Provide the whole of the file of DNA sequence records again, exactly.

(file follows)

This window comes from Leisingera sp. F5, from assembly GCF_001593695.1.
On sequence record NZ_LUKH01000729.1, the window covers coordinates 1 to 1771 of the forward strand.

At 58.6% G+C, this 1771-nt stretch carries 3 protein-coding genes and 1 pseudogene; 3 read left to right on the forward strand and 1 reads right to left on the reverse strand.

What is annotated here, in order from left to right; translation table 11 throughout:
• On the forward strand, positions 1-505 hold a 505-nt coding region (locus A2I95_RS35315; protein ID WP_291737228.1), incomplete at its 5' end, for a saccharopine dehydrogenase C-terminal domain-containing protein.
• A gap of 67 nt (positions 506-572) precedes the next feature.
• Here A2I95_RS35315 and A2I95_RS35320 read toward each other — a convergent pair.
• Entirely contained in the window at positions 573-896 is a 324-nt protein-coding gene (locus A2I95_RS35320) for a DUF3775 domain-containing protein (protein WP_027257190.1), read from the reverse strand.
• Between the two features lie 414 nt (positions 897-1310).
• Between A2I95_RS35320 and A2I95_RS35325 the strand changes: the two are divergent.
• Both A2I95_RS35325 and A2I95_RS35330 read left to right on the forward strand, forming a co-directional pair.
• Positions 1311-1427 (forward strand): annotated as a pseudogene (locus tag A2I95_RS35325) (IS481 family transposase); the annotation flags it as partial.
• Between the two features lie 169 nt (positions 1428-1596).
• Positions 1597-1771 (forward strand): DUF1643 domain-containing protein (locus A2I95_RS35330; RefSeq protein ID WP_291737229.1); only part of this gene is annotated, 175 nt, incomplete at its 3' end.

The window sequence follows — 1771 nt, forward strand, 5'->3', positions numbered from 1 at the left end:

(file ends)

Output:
This window comes from Leisingera sp. F5, from assembly GCF_001593695.1.
On sequence record NZ_LUKH01000729.1, the window covers coordinates 1 to 1771 of the forward strand.

At 58.6% G+C, this 1771-nt stretch carries 3 protein-coding genes and 1 pseudogene; 3 read left to right on the forward strand and 1 reads right to left on the reverse strand.

What is annotated here, in order from left to right; translation table 11 throughout:
• On the forward strand, positions 1-505 hold a 505-nt coding region (locus A2I95_RS35315; protein ID WP_291737228.1), incomplete at its 5' end, for a saccharopine dehydrogenase C-terminal domain-containing protein.
• A gap of 67 nt (positions 506-572) precedes the next feature.
• Here A2I95_RS35315 and A2I95_RS35320 read toward each other — a convergent pair.
• Entirely contained in the window at positions 573-896 is a 324-nt protein-coding gene (locus A2I95_RS35320) for a DUF3775 domain-containing protein (protein WP_027257190.1), read from the reverse strand.
• Between the two features lie 414 nt (positions 897-1310).
• Between A2I95_RS35320 and A2I95_RS35325 the strand changes: the two are divergent.
• Both A2I95_RS35325 and A2I95_RS35330 read left to right on the forward strand, forming a co-directional pair.
• Positions 1311-1427 (forward strand): annotated as a pseudogene (locus tag A2I95_RS35325) (IS481 family transposase); the annotation flags it as partial.
• Between the two features lie 169 nt (positions 1428-1596).
• Positions 1597-1771 (forward strand): DUF1643 domain-containing protein (locus A2I95_RS35330; RefSeq protein ID WP_291737229.1); only part of this gene is annotated, 175 nt, incomplete at its 3' end.

The window sequence follows — 1771 nt, forward strand, 5'->3', positions numbered from 1 at the left end: